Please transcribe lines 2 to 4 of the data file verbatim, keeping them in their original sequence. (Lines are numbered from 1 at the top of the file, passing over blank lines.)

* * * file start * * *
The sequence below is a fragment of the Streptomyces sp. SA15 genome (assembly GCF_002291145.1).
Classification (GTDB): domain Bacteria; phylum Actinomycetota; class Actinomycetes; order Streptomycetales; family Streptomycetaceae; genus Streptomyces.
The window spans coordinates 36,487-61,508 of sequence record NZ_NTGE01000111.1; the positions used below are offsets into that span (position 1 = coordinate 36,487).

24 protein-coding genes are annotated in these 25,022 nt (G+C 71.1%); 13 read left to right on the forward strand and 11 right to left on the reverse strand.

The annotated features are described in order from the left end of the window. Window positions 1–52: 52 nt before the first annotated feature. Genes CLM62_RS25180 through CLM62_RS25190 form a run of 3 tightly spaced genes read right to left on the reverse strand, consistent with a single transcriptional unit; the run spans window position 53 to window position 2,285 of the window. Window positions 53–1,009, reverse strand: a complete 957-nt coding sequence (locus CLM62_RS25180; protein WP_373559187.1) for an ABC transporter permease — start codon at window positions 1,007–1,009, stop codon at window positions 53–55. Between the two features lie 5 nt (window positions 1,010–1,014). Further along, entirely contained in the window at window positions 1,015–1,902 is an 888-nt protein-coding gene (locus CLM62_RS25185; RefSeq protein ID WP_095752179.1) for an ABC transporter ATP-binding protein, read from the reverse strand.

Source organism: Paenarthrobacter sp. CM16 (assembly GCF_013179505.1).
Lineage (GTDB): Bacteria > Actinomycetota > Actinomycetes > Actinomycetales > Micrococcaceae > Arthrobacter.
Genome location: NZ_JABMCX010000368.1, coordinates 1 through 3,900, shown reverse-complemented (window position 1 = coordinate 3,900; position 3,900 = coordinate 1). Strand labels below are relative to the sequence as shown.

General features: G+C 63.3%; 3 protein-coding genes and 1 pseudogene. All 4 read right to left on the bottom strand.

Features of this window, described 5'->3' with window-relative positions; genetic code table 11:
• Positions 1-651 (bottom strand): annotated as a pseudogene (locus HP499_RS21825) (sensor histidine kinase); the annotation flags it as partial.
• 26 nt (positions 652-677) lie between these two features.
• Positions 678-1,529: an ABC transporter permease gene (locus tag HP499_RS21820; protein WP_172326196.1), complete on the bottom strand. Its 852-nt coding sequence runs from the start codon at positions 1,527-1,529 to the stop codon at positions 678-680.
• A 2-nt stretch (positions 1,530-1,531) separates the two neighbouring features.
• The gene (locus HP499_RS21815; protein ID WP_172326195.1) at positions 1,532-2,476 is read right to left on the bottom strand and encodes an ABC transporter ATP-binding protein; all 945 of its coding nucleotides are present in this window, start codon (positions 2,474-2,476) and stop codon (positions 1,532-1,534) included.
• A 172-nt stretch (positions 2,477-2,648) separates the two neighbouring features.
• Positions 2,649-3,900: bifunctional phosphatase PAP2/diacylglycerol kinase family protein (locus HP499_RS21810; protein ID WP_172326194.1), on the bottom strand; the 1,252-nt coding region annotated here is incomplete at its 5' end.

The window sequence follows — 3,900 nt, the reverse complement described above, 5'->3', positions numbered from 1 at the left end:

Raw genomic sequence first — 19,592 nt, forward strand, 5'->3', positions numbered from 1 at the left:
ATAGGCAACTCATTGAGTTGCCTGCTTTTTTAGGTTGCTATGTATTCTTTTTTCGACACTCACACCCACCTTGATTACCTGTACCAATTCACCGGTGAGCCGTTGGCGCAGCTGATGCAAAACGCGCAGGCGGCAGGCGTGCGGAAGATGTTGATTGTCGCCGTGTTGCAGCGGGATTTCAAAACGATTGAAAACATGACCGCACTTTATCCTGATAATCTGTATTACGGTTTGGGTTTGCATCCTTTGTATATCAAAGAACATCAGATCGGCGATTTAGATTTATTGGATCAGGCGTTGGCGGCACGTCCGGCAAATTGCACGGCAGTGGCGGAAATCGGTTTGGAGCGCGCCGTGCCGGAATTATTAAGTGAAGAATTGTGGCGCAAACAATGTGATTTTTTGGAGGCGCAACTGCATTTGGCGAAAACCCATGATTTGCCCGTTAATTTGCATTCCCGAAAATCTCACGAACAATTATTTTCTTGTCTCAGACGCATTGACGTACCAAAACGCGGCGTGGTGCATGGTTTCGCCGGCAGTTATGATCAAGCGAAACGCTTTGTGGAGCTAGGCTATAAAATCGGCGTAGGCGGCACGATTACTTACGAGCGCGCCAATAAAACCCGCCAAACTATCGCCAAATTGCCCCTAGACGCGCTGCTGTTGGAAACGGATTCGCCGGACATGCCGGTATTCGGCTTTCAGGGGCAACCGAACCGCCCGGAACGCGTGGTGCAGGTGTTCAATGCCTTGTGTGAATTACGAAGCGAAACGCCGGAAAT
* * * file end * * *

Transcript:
Classification (GTDB): domain Bacteria; phylum Actinomycetota; class Actinomycetes; order Streptomycetales; family Streptomycetaceae; genus Streptomyces.
The window spans coordinates 36,487-61,508 of sequence record NZ_NTGE01000111.1; the positions used below are offsets into that span (position 1 = coordinate 36,487).

24 protein-coding genes are annotated in these 25,022 nt (G+C 71.1%); 13 read left to right on the forward strand and 11 right to left on the reverse strand.